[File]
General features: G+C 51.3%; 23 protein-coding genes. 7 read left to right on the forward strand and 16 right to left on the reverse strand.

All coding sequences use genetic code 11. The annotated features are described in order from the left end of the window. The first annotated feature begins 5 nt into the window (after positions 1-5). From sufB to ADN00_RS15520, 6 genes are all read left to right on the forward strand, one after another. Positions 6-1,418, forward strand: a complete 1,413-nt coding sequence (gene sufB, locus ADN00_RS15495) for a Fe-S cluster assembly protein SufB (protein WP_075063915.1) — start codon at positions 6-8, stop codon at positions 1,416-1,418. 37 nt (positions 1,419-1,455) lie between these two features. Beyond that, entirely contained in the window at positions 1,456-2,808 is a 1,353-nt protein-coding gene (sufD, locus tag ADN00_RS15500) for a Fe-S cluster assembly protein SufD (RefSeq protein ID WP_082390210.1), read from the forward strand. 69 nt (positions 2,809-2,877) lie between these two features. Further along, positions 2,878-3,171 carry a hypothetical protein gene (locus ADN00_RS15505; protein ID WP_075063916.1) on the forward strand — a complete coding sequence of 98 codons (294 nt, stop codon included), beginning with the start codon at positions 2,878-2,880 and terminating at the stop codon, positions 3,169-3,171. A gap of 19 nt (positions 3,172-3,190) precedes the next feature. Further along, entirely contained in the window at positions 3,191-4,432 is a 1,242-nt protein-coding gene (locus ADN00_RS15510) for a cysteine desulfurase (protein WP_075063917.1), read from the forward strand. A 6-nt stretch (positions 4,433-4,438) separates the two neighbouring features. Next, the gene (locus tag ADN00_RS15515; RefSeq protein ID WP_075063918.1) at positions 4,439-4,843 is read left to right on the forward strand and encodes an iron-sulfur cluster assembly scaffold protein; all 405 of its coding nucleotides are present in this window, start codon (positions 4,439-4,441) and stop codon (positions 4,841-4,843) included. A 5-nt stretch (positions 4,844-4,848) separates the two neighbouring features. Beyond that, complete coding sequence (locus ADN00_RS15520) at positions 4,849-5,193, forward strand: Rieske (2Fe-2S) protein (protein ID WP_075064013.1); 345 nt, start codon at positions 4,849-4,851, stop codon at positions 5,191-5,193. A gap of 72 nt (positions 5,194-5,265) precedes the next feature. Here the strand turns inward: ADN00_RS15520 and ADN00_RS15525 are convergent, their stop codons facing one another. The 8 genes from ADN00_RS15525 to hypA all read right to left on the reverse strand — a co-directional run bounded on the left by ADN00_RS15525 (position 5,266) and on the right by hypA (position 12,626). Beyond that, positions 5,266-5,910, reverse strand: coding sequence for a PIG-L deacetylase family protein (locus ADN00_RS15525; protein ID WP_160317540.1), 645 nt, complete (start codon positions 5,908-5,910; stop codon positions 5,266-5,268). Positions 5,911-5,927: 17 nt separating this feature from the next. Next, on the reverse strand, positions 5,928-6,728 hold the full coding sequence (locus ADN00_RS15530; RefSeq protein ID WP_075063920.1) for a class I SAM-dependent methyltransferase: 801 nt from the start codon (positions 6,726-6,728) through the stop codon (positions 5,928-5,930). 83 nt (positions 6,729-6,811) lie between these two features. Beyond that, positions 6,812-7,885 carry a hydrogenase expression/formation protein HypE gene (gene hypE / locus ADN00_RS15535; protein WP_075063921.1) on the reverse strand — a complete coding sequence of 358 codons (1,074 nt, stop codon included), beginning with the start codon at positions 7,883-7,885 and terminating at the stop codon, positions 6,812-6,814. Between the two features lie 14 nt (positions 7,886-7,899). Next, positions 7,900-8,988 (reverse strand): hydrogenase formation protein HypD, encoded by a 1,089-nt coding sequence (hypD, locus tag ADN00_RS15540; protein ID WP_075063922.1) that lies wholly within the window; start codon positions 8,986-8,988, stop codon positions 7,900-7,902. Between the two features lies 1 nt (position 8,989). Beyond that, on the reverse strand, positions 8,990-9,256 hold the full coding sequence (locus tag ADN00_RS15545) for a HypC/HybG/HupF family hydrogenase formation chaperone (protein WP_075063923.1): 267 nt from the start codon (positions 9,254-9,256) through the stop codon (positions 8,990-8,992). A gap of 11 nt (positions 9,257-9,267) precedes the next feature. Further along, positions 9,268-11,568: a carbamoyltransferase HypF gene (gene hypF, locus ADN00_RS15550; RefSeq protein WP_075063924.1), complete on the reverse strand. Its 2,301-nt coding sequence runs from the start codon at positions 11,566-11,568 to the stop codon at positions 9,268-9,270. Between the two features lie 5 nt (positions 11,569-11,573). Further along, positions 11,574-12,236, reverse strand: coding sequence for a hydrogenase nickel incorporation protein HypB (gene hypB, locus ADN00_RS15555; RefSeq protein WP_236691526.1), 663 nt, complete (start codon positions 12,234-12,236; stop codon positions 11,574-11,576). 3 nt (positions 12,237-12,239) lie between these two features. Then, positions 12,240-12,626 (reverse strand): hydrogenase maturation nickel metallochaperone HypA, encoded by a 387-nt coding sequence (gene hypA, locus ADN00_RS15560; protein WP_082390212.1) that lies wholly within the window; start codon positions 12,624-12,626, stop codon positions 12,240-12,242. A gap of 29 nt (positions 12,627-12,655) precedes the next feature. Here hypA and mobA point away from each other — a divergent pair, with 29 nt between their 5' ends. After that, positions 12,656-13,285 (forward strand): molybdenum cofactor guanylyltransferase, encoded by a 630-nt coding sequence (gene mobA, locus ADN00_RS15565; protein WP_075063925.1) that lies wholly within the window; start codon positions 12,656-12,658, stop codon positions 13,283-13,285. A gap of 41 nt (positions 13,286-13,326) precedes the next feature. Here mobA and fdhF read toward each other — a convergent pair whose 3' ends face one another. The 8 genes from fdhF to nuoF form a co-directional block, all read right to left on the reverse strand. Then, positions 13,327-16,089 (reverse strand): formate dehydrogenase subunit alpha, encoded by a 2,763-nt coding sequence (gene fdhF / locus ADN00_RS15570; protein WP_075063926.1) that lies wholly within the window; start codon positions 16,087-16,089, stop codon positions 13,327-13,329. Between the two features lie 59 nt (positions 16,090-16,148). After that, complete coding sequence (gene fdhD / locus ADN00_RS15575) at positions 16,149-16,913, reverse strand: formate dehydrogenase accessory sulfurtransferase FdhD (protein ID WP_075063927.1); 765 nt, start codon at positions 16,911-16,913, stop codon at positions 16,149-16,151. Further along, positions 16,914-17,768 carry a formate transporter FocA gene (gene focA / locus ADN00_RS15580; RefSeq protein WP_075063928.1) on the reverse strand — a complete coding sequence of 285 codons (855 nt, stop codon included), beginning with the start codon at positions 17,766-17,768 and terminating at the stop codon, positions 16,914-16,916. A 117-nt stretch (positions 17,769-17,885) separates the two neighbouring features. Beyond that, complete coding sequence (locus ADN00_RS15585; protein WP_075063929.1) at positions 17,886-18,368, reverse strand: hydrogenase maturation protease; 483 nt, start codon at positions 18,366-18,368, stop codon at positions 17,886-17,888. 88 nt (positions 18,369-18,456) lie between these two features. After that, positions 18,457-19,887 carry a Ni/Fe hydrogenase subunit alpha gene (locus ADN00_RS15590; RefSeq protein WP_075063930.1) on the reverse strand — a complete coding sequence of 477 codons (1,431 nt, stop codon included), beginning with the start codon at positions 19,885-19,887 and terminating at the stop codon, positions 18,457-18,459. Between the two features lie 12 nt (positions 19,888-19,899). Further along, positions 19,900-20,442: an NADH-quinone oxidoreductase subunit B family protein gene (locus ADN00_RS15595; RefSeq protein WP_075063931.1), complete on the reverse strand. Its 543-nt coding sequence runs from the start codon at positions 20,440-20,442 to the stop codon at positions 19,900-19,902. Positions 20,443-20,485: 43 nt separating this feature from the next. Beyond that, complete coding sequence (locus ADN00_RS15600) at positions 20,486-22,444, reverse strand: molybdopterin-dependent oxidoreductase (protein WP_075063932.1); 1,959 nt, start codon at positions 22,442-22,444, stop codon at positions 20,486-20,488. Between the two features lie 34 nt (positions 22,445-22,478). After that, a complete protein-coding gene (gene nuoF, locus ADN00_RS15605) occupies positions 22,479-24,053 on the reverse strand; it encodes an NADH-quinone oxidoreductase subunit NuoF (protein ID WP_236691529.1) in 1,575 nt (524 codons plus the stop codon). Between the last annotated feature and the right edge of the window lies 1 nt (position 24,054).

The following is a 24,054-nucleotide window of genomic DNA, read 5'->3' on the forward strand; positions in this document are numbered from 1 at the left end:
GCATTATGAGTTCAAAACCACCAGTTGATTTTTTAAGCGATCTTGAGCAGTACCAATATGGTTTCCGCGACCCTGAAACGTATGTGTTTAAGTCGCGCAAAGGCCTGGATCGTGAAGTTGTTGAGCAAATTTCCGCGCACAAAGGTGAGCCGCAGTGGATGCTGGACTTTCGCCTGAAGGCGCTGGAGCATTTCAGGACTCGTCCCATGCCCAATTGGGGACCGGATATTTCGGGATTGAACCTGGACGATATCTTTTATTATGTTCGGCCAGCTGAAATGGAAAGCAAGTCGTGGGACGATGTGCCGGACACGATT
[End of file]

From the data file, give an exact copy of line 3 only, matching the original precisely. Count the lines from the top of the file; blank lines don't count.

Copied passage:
The following is a 24,054-nucleotide window of genomic DNA, read 5'->3' on the forward strand; positions in this document are numbered from 1 at the left end: